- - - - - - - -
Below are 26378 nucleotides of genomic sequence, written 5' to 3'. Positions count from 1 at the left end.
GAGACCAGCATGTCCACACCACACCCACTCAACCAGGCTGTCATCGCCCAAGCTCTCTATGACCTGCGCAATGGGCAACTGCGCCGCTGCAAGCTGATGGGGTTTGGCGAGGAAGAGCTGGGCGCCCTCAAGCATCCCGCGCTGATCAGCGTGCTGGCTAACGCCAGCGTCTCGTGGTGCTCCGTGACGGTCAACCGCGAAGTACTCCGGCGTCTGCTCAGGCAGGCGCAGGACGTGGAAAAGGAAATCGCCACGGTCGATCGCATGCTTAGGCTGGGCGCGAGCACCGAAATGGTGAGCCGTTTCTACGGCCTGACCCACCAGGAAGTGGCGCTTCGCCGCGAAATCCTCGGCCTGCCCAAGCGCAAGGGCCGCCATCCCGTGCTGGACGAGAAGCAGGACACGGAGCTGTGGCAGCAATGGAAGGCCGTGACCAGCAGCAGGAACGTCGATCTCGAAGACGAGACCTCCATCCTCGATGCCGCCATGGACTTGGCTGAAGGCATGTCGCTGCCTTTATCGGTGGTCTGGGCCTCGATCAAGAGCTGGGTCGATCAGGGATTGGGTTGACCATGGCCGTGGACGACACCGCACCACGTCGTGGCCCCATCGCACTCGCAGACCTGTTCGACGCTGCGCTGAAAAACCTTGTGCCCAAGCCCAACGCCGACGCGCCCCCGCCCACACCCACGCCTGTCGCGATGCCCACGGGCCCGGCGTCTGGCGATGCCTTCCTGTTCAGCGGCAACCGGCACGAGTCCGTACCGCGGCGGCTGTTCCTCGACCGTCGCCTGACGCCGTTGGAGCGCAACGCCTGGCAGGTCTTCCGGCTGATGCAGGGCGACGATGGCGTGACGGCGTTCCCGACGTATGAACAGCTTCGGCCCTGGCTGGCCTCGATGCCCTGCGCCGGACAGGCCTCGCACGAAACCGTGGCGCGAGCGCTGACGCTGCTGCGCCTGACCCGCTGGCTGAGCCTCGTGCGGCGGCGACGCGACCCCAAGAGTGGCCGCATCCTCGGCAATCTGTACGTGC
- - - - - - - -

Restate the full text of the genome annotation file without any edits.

Below are 26378 nucleotides of genomic sequence, written 5' to 3'. Positions count from 1 at the left end.
GAGACCAGCATGTCCACACCACACCCACTCAACCAGGCTGTCATCGCCCAAGCTCTCTATGACCTGCGCAATGGGCAACTGCGCCGCTGCAAGCTGATGGGGTTTGGCGAGGAAGAGCTGGGCGCCCTCAAGCATCCCGCGCTGATCAGCGTGCTGGCTAACGCCAGCGTCTCGTGGTGCTCCGTGACGGTCAACCGCGAAGTACTCCGGCGTCTGCTCAGGCAGGCGCAGGACGTGGAAAAGGAAATCGCCACGGTCGATCGCATGCTTAGGCTGGGCGCGAGCACCGAAATGGTGAGCCGTTTCTACGGCCTGACCCACCAGGAAGTGGCGCTTCGCCGCGAAATCCTCGGCCTGCCCAAGCGCAAGGGCCGCCATCCCGTGCTGGACGAGAAGCAGGACACGGAGCTGTGGCAGCAATGGAAGGCCGTGACCAGCAGCAGGAACGTCGATCTCGAAGACGAGACCTCCATCCTCGATGCCGCCATGGACTTGGCTGAAGGCATGTCGCTGCCTTTATCGGTGGTCTGGGCCTCGATCAAGAGCTGGGTCGATCAGGGATTGGGTTGACCATGGCCGTGGACGACACCGCACCACGTCGTGGCCCCATCGCACTCGCAGACCTGTTCGACGCTGCGCTGAAAAACCTTGTGCCCAAGCCCAACGCCGACGCGCCCCCGCCCACACCCACGCCTGTCGCGATGCCCACGGGCCCGGCGTCTGGCGATGCCTTCCTGTTCAGCGGCAACCGGCACGAGTCCGTACCGCGGCGGCTGTTCCTCGACCGTCGCCTGACGCCGTTGGAGCGCAACGCCTGGCAGGTCTTCCGGCTGATGCAGGGCGACGATGGCGTGACGGCGTTCCCGACGTATGAACAGCTTCGGCCCTGGCTGGCCTCGATGCCCTGCGCCGGACAGGCCTCGCACGAAACCGTGGCGCGAGCGCTGACGCTGCTGCGCCTGACCCGCTGGCTGAGCCTCGTGCGGCGGCGACGCGACCCCAAGAGTGGCCGCATCCTCGGCAATCTGTACGTGC